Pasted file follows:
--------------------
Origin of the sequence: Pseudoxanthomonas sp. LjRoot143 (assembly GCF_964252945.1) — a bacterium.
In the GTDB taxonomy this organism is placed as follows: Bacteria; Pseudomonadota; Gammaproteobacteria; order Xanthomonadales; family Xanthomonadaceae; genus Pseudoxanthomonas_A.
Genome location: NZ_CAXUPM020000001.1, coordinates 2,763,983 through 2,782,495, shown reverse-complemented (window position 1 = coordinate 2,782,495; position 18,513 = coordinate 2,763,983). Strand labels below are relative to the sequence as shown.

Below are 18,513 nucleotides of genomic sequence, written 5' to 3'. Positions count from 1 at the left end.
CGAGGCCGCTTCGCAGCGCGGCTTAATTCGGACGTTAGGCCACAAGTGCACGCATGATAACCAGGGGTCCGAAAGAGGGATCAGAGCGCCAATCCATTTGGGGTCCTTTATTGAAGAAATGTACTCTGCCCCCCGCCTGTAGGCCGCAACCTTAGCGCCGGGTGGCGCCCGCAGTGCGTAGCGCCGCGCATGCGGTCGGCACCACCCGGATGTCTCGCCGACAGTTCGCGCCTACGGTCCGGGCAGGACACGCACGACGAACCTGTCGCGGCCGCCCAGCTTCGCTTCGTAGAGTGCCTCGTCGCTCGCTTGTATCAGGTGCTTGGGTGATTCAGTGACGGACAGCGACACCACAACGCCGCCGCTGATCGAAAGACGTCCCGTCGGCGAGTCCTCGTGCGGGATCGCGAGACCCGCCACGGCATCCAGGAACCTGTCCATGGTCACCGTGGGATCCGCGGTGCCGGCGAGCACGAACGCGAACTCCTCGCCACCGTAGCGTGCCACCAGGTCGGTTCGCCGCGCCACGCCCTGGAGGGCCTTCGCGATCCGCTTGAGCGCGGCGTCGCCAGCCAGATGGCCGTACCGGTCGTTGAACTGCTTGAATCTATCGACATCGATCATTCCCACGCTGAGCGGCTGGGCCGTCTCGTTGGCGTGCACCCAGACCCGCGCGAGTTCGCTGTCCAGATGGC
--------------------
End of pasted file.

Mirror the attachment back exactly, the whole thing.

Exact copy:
Origin of the sequence: Pseudoxanthomonas sp. LjRoot143 (assembly GCF_964252945.1) — a bacterium.
In the GTDB taxonomy this organism is placed as follows: Bacteria; Pseudomonadota; Gammaproteobacteria; order Xanthomonadales; family Xanthomonadaceae; genus Pseudoxanthomonas_A.
Genome location: NZ_CAXUPM020000001.1, coordinates 2,763,983 through 2,782,495, shown reverse-complemented (window position 1 = coordinate 2,782,495; position 18,513 = coordinate 2,763,983). Strand labels below are relative to the sequence as shown.

Below are 18,513 nucleotides of genomic sequence, written 5' to 3'. Positions count from 1 at the left end.
CGAGGCCGCTTCGCAGCGCGGCTTAATTCGGACGTTAGGCCACAAGTGCACGCATGATAACCAGGGGTCCGAAAGAGGGATCAGAGCGCCAATCCATTTGGGGTCCTTTATTGAAGAAATGTACTCTGCCCCCCGCCTGTAGGCCGCAACCTTAGCGCCGGGTGGCGCCCGCAGTGCGTAGCGCCGCGCATGCGGTCGGCACCACCCGGATGTCTCGCCGACAGTTCGCGCCTACGGTCCGGGCAGGACACGCACGACGAACCTGTCGCGGCCGCCCAGCTTCGCTTCGTAGAGTGCCTCGTCGCTCGCTTGTATCAGGTGCTTGGGTGATTCAGTGACGGACAGCGACACCACAACGCCGCCGCTGATCGAAAGACGTCCCGTCGGCGAGTCCTCGTGCGGGATCGCGAGACCCGCCACGGCATCCAGGAACCTGTCCATGGTCACCGTGGGATCCGCGGTGCCGGCGAGCACGAACGCGAACTCCTCGCCACCGTAGCGTGCCACCAGGTCGGTTCGCCGCGCCACGCCCTGGAGGGCCTTCGCGATCCGCTTGAGCGCGGCGTCGCCAGCCAGATGGCCGTACCGGTCGTTGAACTGCTTGAATCTATCGACATCGATCATTCCCACGCTGAGCGGCTGGGCCGTCTCGTTGGCGTGCACCCAGACCCGCGCGAGTTCGCTGTCCAGATGGC